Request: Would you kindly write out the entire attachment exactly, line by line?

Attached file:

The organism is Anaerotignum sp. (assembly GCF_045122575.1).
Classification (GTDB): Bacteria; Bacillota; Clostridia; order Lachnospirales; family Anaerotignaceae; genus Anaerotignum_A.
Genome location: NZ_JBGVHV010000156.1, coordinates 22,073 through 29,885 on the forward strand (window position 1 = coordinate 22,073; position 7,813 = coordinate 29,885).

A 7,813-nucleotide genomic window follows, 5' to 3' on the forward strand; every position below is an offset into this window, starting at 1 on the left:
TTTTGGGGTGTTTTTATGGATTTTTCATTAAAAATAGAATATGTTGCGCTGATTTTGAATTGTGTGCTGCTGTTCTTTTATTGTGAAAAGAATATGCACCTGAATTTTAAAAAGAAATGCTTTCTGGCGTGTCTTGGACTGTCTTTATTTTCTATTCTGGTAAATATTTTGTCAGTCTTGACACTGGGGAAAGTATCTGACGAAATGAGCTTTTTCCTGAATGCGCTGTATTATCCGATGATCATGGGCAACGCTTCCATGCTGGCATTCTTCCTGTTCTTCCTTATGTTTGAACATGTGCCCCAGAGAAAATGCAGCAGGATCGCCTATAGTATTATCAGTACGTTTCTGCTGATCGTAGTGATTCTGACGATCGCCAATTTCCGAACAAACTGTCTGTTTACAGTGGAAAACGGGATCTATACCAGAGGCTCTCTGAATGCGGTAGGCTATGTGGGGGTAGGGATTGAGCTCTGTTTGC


The organism is Anaerotignum sp. (assembly GCF_045122575.1).
Classification (GTDB): Bacteria; Bacillota; Clostridia; order Lachnospirales; family Anaerotignaceae; genus Anaerotignum_A.
Genome location: NZ_JBGVHV010000156.1, coordinates 22,073 through 29,885 on the forward strand (window position 1 = coordinate 22,073; position 7,813 = coordinate 29,885).

A 7,813-nucleotide genomic window follows, 5' to 3' on the forward strand; every position below is an offset into this window, starting at 1 on the left:
TTTTGGGGTGTTTTTATGGATTTTTCATTAAAAATAGAATATGTTGCGCTGATTTTGAATTGTGTGCTGCTGTTCTTTTATTGTGAAAAGAATATGCACCTGAATTTTAAAAAGAAATGCTTTCTGGCGTGTCTTGGACTGTCTTTATTTTCTATTCTGGTAAATATTTTGTCAGTCTTGACACTGGGGAAAGTATCTGACGAAATGAGCTTTTTCCTGAATGCGCTGTATTATCCGATGATCATGGGCAACGCTTCCATGCTGGCATTCTTCCTGTTCTTCCTTATGTTTGAACATGTGCCCCAGAGAAAATGCAGCAGGATCGCCTATAGTATTATCAGTACGTTTCTGCTGATCGTAGTGATTCTGACGATCGCCAATTTCCGAACAAACTGTCTGTTTACAGTGGAAAACGGGATCTATACCAGAGGCTCTCTGAATGCGGTAGGCTATGTGGGGGTAGGGATTGAGCTCTGTTTGC